Being an entrepreneur is more uncertain, more complex, more stressful, more pressured and less lucrative than regular corporate work. We know — despite the blood, sweat and tears invested — around 90% of entrepreneurial businesses will fail. This figure comes from a 2017 report by the UK Treasury, later confirmed by The Start-up Genome Project’s analysis of over 3,200 high-growth start-ups. Stateside statistics match. According to Harvard Business School cohort analysis, more than 90% of tech-centric, venture capital-backed start-ups fail.
But we drown out these statistics with bravado. The Entrepreneurial Myth whispers: go on, have a shot, move fast, fail fast. “I’ve been failing for as long as I can remember,” says Virgin Group founder Richard Branson. “If you aren’t failing, you are not innovating enough,” says Tesla-founder Elon Musk.
But not all failures are equal. Those promoting business risk and celebrating failure, often do so from a position of success and wealth. If Branson wasn’t a success, you wouldn’t hear his tale of failure. Success gives star entrepreneurs the platform but hollows out their message. Those who are arguably as talented but didn’t receive the break or the call — the real failures, if you like — remain invisible.
The impact of failure is also skewed. We expect entrepreneurs to privately shoulder the financial and psychological cost of business failure. But if entrepreneurial businesses succeed, society reaps the benefit. Economies rest on the jobs, wealth, tax and glory generated, traded for the health and wellbeing of the person who generates it. This inevitably has an impact.
Research by the University of California’s Michael Freeman linked higher rates of mental health issues with entrepreneurship. The 2019 Entrepreneur Pressure and Wellbeing Study claimed 77% founders felt their business affected their mental health. Discussion about these emerging patterns tends to focus on personal coping strategies such as coaching, training and safe spaces. While these essential interventions are long overdue, there is also an unexamined structural flaw at the heart of enterprise.
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Not only do we accept appalling business success rates, but we also misrepresent entrepreneurship as easy, failure as personal and the churn of business creation and insolvency as inevitable. Name another economic sector that tolerates the almost certain probability of losing the millions invested. We should be outraged about business failure rates and appalled about the impact on founders. We can do better than this. Perhaps it is time to think about failure like an aviator.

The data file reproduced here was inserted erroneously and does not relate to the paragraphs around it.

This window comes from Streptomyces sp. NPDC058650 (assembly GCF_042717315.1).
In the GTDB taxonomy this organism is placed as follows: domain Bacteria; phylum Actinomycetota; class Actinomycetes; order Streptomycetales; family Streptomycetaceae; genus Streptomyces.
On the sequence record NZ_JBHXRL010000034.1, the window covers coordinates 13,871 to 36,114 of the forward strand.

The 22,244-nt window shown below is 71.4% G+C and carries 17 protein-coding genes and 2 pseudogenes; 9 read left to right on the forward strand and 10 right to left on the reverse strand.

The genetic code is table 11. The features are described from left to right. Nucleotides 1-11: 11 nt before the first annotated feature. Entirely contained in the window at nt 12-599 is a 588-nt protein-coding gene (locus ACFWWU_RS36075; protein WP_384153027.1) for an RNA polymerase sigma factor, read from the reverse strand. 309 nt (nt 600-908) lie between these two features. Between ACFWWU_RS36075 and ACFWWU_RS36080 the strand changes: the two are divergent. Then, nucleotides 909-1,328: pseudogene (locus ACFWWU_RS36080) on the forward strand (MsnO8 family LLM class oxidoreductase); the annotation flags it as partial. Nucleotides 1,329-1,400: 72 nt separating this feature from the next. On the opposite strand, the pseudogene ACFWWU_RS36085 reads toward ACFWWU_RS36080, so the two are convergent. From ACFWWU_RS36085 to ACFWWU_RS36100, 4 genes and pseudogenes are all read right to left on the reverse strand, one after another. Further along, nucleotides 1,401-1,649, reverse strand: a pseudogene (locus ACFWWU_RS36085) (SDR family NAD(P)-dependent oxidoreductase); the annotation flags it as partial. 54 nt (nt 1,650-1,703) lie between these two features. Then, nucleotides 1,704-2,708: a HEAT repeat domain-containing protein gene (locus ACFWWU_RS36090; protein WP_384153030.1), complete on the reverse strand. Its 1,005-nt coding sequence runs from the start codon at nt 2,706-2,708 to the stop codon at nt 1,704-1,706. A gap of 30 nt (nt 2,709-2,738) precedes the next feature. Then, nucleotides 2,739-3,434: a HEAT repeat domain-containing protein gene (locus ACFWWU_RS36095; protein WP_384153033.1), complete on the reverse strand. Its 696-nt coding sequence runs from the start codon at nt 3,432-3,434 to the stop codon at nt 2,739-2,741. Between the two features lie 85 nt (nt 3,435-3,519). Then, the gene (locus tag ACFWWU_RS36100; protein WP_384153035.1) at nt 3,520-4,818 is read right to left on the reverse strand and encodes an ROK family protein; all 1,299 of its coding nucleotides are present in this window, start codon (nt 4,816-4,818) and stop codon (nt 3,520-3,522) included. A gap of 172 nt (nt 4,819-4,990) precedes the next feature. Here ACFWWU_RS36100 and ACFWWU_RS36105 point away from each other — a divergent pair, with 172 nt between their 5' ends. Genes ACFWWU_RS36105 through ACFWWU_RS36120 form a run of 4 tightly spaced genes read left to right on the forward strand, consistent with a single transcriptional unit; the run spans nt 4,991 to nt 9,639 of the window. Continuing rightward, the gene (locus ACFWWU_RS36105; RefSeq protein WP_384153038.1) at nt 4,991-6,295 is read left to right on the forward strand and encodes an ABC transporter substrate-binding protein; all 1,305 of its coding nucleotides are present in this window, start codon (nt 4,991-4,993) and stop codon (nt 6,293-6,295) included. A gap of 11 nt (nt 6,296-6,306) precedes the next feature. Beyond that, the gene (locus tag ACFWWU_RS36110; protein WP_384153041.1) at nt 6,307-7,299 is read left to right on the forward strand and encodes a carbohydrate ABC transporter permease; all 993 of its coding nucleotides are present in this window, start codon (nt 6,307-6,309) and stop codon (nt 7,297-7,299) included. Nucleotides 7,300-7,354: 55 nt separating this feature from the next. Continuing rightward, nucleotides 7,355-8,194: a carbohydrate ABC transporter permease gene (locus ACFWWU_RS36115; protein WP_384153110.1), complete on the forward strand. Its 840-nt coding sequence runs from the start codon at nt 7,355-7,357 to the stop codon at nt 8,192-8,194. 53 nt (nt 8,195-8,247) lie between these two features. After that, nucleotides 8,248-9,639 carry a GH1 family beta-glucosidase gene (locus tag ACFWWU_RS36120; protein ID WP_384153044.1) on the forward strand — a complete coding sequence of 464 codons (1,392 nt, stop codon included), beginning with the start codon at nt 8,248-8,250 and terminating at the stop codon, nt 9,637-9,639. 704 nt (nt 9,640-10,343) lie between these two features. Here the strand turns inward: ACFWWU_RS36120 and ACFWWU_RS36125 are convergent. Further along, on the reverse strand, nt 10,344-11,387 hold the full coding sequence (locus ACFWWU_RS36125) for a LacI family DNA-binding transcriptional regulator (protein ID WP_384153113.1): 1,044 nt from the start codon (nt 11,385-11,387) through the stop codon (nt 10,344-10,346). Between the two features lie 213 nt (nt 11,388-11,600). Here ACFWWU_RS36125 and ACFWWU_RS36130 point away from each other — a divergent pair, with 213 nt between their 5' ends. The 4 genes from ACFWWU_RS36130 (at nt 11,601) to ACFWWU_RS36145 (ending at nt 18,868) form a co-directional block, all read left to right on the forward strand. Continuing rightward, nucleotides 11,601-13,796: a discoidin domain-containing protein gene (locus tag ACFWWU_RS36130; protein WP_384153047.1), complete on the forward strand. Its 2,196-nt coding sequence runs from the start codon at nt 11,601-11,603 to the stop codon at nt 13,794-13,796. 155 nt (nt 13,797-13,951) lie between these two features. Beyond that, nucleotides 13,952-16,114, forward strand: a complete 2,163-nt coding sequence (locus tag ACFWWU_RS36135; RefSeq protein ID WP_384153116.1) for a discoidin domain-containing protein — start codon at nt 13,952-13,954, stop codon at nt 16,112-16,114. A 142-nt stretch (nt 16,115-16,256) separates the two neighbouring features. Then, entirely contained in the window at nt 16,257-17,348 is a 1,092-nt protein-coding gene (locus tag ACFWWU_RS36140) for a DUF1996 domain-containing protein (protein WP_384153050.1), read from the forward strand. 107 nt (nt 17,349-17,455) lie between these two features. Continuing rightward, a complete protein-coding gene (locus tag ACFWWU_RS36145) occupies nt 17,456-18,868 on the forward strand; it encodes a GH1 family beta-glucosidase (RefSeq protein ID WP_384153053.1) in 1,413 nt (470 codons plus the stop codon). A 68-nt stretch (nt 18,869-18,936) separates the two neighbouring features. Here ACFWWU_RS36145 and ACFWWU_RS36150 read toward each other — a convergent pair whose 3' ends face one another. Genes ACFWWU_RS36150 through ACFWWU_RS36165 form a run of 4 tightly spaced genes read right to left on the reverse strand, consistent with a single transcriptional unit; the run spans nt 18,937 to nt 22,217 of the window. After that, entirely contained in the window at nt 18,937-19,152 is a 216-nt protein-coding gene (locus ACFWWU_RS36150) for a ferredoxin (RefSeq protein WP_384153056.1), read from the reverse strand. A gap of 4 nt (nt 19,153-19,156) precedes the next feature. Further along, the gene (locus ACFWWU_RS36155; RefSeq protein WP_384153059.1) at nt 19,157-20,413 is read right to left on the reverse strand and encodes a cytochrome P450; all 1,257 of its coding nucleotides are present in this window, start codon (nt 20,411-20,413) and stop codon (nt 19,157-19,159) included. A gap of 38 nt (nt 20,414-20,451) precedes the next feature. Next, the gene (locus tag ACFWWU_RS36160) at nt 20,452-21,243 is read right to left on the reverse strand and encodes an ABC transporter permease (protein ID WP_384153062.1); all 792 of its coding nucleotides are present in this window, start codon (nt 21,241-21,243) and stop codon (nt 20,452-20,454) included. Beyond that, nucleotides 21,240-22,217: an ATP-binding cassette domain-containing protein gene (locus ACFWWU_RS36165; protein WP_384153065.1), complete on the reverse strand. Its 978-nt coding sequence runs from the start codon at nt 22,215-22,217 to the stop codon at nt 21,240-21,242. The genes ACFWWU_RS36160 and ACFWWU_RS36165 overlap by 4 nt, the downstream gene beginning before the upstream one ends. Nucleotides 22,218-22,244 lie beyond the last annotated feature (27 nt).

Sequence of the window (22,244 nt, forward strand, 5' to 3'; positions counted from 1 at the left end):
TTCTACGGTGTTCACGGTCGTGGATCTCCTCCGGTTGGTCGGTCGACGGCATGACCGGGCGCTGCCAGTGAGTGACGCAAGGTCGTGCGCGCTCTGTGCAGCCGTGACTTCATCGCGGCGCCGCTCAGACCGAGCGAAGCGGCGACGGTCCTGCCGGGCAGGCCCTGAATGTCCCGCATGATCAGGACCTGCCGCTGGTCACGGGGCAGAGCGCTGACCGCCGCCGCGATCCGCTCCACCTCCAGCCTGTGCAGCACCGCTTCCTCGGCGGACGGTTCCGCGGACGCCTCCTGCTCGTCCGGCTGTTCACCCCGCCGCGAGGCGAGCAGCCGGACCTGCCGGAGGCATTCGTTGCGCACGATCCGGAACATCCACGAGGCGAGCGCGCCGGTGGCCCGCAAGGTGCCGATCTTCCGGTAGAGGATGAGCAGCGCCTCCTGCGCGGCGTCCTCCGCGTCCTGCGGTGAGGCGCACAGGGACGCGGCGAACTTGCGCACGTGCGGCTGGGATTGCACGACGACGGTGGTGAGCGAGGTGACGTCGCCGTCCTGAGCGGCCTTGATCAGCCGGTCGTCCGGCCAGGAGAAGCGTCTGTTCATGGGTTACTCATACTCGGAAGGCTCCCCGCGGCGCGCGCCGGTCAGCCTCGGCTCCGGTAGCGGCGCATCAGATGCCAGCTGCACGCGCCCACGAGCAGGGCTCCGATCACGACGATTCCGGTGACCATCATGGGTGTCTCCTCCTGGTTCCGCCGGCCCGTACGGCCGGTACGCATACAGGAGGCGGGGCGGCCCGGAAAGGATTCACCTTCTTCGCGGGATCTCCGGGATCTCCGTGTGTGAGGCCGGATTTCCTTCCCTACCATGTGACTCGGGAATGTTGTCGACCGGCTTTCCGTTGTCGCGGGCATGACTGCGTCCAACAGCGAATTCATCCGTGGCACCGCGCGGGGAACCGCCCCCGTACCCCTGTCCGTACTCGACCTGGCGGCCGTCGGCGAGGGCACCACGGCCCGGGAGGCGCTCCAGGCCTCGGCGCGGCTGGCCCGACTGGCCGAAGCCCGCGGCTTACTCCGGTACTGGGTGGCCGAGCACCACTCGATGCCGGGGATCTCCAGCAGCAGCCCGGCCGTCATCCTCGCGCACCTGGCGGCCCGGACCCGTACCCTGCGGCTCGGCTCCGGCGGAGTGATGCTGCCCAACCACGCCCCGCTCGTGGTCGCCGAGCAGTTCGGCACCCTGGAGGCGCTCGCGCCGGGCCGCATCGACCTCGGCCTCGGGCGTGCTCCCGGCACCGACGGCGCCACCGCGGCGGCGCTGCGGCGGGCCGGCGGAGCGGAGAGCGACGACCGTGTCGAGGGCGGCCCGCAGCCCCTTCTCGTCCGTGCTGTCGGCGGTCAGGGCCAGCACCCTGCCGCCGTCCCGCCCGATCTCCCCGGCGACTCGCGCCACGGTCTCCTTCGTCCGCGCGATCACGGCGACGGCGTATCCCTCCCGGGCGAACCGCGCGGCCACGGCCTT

Aviation manufacturers and operators collaborate – despite ferocious competition – to learn from failure, rather than measure each other against it. They methodically share, examine and address causes of failure. A flight – like a business – is a complex system of mechanical equipment, maintenance schedules, fallible leaders, team dynamics and uncontrollable external influences. Analysis of aviation incidents considers the whole system – the plane and the pilot and everything in between.
Such ‘human factors’ analysis often relies on a quirkily titled ‘swiss cheese model’ to envision how ‘holes’ in an organization’s defensive layers align to create the perfect conditions for failure. An entrepreneurial hole might be a duff decision impacting cash flow or the prolonged absence of your co-founder; it might be a change in your customer’s strategy or wider economic recession. A start-up might flex to handle one or two holes but, if they all align, the business fails. There are patterns buried in entrepreneurship’s 90% failure rate. If aviation, energy, banking and healthcare industries can learn from the swiss cheese model, so can entrepreneurship.
Let’s pool the data of the 90%, draw the patterns and learn the lessons. Sharing data, as well as stories, requires an open national business culture where entrepreneurs report failure factors without shame, blame and recourse. We must then systematically analyse this data to find the holes and identify situational, geographical, sectoral, temporal and behavioural clusters in the failed 90%. These clusters and patterns present us with an opportunity to recalibrate business success, to save and scale good businesses, to equip and empower more entrepreneurs to succeed. Data, not celebratory bravado, creates an opportunity to collaborate to tackle the root causes of failure – just as they do in other industries.
The prize is huge. If business success rates improved by just 10%, back of the envelope calculations indicate it could be worth £19.6bn to the UK economy, $850bn to the US economy. Most importantly, any economic benefit is coupled with the unquantifiable human benefit of preserving entrepreneurial wellbeing. Now that really is something to celebrate.
Louise Nicolson is an entrepreneur and the author of The Entrepreneurial Myth
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